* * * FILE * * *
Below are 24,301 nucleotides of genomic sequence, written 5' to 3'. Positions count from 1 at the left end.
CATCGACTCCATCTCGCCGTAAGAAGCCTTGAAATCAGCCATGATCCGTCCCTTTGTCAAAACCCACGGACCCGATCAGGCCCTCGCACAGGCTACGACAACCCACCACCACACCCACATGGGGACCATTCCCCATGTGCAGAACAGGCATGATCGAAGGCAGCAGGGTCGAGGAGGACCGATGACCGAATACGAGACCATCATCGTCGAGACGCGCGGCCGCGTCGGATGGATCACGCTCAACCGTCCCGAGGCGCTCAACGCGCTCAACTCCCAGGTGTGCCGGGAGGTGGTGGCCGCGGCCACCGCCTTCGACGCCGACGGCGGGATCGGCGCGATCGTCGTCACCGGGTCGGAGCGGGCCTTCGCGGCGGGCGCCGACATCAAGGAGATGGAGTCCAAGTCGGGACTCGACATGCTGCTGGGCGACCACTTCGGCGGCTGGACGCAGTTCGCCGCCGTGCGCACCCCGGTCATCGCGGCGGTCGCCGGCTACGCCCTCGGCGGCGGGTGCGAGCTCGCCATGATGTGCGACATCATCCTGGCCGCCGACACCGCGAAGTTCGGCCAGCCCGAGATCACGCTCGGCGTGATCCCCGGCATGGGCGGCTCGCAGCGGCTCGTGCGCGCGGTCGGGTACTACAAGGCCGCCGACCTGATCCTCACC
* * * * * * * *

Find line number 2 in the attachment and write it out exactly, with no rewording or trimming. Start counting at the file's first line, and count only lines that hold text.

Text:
CATCGACTCCATCTCGCCGTAAGAAGCCTTGAAATCAGCCATGATCCGTCCCTTTGTCAAAACCCACGGACCCGATCAGGCCCTCGCACAGGCTACGACAACCCACCACCACACCCACATGGGGACCATTCCCCATGTGCAGAACAGGCATGATCGAAGGCAGCAGGGTCGAGGAGGACCGATGACCGAATACGAGACCATCATCGTCGAGACGCGCGGCCGCGTCGGATGGATCACGCTCAACCGTCCCGAGGCGCTCAACGCGCTCAACTCCCAGGTGTGCCGGGAGGTGGTGGCCGCGGCCACCGCCTTCGACGCCGACGGCGGGATCGGCGCGATCGTCGTCACCGGGTCGGAGCGGGCCTTCGCGGCGGGCGCCGACATCAAGGAGATGGAGTCCAAGTCGGGACTCGACATGCTGCTGGGCGACCACTTCGGCGGCTGGACGCAGTTCGCCGCCGTGCGCACCCCGGTCATCGCGGCGGTCGCCGGCTACGCCCTCGGCGGCGGGTGCGAGCTCGCCATGATGTGCGACATCATCCTGGCCGCCGACACCGCGAAGTTCGGCCAGCCCGAGATCACGCTCGGCGTGATCCCCGGCATGGGCGGCTCGCAGCGGCTCGTGCGCGCGGTCGGGTACTACAAGGCCGCCGACCTGATCCTCACC